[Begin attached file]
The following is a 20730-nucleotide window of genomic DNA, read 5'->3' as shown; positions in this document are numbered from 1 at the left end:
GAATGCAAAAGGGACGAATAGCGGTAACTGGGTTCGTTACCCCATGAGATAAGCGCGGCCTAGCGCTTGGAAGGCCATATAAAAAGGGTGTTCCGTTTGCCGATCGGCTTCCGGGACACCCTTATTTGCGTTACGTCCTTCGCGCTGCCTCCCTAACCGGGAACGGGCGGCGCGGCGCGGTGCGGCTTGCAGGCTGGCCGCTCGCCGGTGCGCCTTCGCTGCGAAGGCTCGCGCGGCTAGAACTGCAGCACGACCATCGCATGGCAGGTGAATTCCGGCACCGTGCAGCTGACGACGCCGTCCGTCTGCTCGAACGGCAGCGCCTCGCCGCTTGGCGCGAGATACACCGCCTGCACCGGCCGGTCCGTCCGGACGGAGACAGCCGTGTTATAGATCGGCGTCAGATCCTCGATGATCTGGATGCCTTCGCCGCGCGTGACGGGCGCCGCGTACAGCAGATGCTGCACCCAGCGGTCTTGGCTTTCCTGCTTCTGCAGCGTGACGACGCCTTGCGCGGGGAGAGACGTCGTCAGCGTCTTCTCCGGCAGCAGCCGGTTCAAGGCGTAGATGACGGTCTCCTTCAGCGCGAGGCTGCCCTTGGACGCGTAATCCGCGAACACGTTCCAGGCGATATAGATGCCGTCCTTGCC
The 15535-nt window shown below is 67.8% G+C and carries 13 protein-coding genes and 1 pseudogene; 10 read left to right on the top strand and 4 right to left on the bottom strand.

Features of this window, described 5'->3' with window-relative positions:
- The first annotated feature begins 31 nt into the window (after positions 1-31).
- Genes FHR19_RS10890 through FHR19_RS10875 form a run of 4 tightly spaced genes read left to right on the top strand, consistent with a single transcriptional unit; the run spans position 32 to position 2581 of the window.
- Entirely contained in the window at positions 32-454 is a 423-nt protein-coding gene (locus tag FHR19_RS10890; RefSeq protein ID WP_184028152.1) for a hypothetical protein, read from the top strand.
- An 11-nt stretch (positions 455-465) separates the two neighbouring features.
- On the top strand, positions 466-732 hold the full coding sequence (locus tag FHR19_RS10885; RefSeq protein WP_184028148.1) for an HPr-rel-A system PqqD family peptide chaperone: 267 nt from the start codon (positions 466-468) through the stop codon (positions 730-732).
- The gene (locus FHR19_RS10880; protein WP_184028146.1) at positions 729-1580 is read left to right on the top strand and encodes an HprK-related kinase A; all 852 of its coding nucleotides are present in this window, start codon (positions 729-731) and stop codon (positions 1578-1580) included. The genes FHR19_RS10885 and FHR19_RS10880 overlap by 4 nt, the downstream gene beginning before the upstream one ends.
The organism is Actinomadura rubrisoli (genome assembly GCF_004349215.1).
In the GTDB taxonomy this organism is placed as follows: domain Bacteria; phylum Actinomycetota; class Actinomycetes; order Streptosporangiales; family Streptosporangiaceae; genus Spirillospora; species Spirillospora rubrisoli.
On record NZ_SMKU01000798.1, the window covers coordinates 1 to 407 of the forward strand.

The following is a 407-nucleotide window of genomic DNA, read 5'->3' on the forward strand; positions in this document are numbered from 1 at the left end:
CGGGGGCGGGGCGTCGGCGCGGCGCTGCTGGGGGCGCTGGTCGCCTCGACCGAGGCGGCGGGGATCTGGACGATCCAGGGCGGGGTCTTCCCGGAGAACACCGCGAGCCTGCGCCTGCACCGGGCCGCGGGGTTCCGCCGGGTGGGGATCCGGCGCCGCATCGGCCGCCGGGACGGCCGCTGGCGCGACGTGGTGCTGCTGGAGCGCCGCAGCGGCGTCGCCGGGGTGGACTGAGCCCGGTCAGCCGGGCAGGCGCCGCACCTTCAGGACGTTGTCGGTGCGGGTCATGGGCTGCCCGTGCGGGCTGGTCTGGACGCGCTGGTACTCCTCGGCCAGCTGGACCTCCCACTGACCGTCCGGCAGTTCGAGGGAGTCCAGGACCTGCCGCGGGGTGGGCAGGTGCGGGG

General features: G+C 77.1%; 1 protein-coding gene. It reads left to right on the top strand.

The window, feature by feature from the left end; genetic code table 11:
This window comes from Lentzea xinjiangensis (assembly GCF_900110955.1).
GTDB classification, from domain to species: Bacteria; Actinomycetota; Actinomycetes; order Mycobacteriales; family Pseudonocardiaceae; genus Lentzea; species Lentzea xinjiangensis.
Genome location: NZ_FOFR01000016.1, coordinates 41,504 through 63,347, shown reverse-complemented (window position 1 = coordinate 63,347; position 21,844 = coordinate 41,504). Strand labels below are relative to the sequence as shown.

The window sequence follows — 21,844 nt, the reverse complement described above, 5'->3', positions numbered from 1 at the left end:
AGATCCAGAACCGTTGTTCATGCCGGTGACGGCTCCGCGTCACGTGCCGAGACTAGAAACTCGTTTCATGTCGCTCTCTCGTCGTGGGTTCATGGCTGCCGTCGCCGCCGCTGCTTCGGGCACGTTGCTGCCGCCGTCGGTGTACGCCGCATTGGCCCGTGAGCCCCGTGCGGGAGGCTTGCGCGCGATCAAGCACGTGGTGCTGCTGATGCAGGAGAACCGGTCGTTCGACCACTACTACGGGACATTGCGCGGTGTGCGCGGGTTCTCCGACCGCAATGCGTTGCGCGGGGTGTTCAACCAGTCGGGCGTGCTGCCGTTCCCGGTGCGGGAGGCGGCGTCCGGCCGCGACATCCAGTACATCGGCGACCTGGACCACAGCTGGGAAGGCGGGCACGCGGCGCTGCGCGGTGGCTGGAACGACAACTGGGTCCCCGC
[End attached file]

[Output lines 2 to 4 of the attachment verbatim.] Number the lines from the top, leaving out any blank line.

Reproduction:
GAATGCAAAAGGGACGAATAGCGGTAACTGGGTTCGTTACCCCATGAGATAAGCGCGGCCTAGCGCTTGGAAGGCCATATAAAAAGGGTGTTCCGTTTGCCGATCGGCTTCCGGGACACCCTTATTTGCGTTACGTCCTTCGCGCTGCCTCCCTAACCGGGAACGGGCGGCGCGGCGCGGTGCGGCTTGCAGGCTGGCCGCTCGCCGGTGCGCCTTCGCTGCGAAGGCTCGCGCGGCTAGAACTGCAGCACGACCATCGCATGGCAGGTGAATTCCGGCACCGTGCAGCTGACGACGCCGTCCGTCTGCTCGAACGGCAGCGCCTCGCCGCTTGGCGCGAGATACACCGCCTGCACCGGCCGGTCCGTCCGGACGGAGACAGCCGTGTTATAGATCGGCGTCAGATCCTCGATGATCTGGATGCCTTCGCCGCGCGTGACGGGCGCCGCGTACAGCAGATGCTGCACCCAGCGGTCTTGGCTTTCCTGCTTCTGCAGCGTGACGACGCCTTGCGCGGGGAGAGACGTCGTCAGCGTCTTCTCCGGCAGCAGCCGGTTCAAGGCGTAGATGACGGTCTCCTTCAGCGCGAGGCTGCCCTTGGACGCGTAATCCGCGAACACGTTCCAGGCGATATAGATGCCGTCCTTGCC
The 15535-nt window shown below is 67.8% G+C and carries 13 protein-coding genes and 1 pseudogene; 10 read left to right on the top strand and 4 right to left on the bottom strand.

Features of this window, described 5'->3' with window-relative positions: